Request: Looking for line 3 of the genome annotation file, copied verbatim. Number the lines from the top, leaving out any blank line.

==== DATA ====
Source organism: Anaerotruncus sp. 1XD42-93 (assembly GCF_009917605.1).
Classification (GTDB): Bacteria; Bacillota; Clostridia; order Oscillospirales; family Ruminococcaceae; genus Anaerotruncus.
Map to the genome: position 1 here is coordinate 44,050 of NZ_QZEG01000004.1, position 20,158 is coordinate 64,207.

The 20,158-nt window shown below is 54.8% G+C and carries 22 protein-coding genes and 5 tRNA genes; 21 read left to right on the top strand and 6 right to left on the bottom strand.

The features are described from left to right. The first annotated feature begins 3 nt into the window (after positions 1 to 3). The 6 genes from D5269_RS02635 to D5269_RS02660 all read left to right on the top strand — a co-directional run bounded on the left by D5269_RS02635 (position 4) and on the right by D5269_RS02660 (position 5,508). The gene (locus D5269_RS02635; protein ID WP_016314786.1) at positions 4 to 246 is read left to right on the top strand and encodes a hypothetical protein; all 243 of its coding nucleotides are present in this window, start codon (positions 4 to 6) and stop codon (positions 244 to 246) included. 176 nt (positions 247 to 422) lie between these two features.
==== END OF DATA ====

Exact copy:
Map to the genome: position 1 here is coordinate 44,050 of NZ_QZEG01000004.1, position 20,158 is coordinate 64,207.